While the rules for platform diving do not specifically address angular velocity, momentum or acceleration, they do highlight the safety aspects that these forces demand. Learn what it takes to safely enjoy preparation for competitive events, a summer afternoon at the pool or just to brave the first-time jump. Rules for platform diving keep beginners (and intermediates) out of harm's way–while they are jumping from three- or five-meter platforms.
- Swim without flotation devices. It may sound like common sense, but youngsters in particular must be able to swim in deep water without the help of floaties. During the jump, these flotation devices may come off. The same holds true for the moment of impact.
- Dive single-file. Horsing around on the diving platform is frowned upon, but so is buddy-diving. Rules for platform diving specify that only one person may be on narrower platforms. Going hand in hand with this rule is the requirement that only one person may dive at a time. This prevents mid-air collisions or the just as dangerous in-water collisions.
- Evacuate the area underneath the platform immediately. Once the dive is complete, the swimmer must head for the side of the pool. This clears the water for the next diver. It also prevents accidental impact–should the next diver not see that his predecessor is still underneath the platform.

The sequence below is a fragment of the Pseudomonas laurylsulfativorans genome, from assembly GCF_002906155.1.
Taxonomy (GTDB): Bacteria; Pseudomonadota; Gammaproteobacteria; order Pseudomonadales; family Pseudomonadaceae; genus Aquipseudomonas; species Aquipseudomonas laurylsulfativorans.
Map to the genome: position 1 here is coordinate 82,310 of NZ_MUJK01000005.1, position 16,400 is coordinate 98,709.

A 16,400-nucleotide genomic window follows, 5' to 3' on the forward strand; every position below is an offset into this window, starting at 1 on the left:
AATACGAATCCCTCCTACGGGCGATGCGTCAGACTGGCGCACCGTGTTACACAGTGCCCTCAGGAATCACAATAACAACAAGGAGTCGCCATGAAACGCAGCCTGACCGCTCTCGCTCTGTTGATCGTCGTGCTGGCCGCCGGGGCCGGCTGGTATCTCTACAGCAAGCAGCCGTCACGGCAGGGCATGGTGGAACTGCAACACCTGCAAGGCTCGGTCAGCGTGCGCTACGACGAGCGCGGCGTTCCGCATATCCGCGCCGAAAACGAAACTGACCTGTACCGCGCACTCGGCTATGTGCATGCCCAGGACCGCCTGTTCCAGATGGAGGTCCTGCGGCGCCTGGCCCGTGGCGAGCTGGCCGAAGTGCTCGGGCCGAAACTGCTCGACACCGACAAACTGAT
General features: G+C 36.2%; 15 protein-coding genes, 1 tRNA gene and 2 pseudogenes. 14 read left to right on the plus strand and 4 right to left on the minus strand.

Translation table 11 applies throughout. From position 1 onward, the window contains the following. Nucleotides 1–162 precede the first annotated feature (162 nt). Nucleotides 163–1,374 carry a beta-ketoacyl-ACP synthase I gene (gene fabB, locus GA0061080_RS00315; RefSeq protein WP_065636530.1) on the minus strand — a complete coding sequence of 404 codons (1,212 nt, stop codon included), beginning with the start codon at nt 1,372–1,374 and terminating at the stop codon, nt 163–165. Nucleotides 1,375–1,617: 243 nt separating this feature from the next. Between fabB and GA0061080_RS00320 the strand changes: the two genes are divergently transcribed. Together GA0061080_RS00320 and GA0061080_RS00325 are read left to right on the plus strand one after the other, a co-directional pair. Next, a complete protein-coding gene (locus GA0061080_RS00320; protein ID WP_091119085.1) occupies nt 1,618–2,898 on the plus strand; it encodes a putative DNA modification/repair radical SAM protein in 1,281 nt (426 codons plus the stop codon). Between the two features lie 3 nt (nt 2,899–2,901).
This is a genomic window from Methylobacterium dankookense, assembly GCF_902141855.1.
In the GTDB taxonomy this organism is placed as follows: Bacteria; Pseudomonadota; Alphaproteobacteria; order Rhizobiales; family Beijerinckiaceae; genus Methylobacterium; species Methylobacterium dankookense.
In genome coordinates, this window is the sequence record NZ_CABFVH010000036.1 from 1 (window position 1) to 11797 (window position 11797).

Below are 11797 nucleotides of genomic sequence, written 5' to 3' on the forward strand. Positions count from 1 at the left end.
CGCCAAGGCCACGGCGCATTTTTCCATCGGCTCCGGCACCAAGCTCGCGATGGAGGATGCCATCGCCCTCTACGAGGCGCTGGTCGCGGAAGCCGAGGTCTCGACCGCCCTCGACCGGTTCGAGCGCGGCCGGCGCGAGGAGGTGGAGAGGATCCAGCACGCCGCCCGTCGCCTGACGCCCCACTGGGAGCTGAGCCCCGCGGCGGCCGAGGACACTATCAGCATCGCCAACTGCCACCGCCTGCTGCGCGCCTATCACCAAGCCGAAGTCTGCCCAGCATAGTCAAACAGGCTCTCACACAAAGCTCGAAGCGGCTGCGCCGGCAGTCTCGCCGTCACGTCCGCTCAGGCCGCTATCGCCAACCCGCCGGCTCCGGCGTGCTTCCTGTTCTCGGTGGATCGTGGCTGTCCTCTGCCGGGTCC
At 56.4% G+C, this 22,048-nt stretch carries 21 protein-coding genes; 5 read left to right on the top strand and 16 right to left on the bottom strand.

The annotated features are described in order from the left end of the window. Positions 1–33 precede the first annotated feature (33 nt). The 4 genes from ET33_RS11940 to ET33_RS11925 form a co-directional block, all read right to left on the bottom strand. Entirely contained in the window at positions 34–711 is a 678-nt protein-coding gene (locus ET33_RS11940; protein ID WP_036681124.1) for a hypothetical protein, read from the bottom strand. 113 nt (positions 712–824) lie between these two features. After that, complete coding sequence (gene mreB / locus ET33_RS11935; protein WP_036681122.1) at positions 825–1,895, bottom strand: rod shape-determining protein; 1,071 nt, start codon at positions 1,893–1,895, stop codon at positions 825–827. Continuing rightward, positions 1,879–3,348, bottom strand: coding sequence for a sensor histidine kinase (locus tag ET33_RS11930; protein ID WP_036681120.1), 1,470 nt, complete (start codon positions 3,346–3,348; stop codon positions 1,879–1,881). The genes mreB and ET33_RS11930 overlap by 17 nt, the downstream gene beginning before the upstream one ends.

- Reserve trick-diving for coached sessions. Pool workers do not have the expertise to know when a dive goes wrong. They may not get to the diver quickly enough to prevent serious damage. Unless there is a coach in attendance, the rules for platform diving spell out that only forward diving is acceptable.
Of the unspoken rules for platform diving, the most important one stipulates that the diver does not use a roped-off platform. Personnel have to clear the deep water underneath the platform to ensure that no casual swimmer is in the water when the diving takes place. Observing these rules keeps the diver and also other pool patrons protected.